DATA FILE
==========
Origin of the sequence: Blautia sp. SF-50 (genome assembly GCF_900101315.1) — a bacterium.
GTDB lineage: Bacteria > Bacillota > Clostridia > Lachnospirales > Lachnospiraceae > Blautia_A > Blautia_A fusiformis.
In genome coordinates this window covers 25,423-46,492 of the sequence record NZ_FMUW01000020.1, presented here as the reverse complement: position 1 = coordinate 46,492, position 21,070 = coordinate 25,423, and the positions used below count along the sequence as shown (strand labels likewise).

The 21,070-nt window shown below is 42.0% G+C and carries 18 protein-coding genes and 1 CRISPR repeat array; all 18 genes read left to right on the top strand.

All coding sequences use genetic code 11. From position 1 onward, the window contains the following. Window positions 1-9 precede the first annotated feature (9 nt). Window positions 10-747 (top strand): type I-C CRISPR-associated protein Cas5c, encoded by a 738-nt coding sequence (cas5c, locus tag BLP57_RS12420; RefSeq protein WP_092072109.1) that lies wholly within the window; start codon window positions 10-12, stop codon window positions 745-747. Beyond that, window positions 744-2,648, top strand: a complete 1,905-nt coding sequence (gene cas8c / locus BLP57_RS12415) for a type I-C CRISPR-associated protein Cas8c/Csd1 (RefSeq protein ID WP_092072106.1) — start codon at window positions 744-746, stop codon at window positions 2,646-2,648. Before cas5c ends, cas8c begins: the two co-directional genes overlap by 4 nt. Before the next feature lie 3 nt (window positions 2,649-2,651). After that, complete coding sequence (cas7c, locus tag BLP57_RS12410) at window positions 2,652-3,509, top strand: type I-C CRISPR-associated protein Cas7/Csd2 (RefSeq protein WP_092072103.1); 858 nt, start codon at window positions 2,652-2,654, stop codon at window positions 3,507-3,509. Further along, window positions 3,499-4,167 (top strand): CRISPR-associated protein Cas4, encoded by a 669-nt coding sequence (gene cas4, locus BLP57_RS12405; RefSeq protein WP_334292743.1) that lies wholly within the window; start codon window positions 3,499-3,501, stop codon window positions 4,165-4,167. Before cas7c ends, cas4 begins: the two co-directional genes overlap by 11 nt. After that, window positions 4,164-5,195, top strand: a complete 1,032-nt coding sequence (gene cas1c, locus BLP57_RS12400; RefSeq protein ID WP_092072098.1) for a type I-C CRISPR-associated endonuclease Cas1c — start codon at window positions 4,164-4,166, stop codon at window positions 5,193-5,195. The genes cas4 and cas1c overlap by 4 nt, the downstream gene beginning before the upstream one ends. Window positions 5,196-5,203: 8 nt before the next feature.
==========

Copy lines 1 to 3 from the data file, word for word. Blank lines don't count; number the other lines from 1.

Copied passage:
Origin of the sequence: Blautia sp. SF-50 (genome assembly GCF_900101315.1) — a bacterium.
GTDB lineage: Bacteria > Bacillota > Clostridia > Lachnospirales > Lachnospiraceae > Blautia_A > Blautia_A fusiformis.
In genome coordinates this window covers 25,423-46,492 of the sequence record NZ_FMUW01000020.1, presented here as the reverse complement: position 1 = coordinate 46,492, position 21,070 = coordinate 25,423, and the positions used below count along the sequence as shown (strand labels likewise).